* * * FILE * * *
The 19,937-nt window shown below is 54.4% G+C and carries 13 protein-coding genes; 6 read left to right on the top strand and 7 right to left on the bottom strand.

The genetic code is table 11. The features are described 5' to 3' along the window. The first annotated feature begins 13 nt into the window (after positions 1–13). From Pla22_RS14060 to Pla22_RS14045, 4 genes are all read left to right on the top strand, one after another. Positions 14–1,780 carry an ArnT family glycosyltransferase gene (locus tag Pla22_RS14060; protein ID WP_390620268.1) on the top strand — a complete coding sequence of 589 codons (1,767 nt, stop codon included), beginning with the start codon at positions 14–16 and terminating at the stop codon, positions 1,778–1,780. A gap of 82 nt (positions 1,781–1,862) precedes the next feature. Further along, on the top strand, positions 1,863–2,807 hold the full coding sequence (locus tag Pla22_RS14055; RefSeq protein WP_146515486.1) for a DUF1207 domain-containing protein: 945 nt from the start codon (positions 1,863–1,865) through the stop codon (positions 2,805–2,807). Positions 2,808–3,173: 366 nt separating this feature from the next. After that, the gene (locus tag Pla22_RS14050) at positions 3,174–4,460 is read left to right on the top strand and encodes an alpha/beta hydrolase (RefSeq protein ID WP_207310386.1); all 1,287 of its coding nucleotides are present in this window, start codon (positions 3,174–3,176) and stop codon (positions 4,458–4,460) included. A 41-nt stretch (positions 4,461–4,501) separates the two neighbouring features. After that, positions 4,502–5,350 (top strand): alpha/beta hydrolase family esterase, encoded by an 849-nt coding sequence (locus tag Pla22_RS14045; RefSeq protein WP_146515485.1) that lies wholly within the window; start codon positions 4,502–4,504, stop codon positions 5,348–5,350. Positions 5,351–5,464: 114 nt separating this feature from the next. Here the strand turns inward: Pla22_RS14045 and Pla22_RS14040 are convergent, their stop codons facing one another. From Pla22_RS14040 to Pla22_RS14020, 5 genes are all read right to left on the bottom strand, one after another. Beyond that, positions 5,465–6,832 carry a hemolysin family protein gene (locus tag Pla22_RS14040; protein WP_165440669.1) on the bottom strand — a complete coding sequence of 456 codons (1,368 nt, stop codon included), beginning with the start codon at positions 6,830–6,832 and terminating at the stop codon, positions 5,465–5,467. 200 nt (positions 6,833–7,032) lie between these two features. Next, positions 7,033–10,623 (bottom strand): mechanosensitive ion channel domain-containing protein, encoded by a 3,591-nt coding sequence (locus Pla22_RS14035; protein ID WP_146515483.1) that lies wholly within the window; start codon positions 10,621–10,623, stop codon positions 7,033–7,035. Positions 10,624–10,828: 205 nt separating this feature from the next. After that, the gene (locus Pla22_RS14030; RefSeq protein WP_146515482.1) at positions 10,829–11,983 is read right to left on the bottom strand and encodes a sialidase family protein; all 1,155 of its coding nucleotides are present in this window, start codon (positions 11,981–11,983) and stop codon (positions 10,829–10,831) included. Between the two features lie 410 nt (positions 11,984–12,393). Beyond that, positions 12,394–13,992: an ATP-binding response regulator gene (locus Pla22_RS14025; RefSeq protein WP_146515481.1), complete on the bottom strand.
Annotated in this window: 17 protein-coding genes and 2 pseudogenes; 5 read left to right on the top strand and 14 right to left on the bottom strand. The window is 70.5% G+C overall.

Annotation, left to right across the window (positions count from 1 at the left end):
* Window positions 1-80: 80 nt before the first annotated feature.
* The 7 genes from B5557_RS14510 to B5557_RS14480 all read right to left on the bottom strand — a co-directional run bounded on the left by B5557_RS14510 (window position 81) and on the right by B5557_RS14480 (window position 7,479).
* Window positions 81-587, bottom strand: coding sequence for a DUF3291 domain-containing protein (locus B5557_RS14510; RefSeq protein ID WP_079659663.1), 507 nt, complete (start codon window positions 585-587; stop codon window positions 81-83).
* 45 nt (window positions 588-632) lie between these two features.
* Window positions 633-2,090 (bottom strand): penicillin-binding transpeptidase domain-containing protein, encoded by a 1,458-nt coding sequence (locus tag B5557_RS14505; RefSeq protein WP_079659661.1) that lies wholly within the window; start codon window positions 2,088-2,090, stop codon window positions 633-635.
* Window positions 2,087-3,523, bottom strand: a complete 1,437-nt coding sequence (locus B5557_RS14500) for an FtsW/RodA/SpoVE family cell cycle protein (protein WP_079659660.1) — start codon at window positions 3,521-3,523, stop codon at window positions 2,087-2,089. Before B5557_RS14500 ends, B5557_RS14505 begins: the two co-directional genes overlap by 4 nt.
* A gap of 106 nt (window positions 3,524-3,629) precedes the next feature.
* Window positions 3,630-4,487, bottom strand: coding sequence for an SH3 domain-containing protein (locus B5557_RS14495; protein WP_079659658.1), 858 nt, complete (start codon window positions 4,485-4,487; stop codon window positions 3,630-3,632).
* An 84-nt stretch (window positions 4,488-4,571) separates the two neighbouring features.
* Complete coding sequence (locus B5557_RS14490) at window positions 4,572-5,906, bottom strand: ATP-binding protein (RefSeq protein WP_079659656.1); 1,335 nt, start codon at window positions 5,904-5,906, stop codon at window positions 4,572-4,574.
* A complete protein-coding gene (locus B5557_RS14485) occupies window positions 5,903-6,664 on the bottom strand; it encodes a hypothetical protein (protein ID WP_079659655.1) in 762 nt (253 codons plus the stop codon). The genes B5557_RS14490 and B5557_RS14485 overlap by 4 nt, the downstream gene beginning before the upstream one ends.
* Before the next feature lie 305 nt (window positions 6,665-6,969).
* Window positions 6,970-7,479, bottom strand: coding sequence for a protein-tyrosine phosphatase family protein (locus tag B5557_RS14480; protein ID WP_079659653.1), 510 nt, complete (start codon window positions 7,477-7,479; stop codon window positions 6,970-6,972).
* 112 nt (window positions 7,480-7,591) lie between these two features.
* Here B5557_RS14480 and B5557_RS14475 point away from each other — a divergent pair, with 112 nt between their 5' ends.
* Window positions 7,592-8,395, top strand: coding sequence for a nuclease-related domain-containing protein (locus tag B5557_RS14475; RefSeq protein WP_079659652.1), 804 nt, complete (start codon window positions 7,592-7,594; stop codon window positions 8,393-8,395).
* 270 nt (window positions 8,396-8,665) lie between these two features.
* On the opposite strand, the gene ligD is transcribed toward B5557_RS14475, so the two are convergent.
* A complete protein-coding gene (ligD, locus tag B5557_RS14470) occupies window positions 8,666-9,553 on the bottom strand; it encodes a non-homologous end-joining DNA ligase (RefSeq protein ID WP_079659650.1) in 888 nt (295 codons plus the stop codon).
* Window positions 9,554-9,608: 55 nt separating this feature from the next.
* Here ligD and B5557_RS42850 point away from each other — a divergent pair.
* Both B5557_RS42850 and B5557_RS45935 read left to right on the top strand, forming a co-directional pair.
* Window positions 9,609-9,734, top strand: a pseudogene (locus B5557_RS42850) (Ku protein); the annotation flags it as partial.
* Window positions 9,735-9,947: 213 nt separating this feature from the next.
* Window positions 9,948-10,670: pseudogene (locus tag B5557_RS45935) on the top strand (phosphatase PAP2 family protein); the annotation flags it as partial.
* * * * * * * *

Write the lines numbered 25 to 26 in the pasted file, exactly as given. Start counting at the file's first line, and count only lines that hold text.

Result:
* Here ligD and B5557_RS42850 point away from each other — a divergent pair.
* Both B5557_RS42850 and B5557_RS45935 read left to right on the top strand, forming a co-directional pair.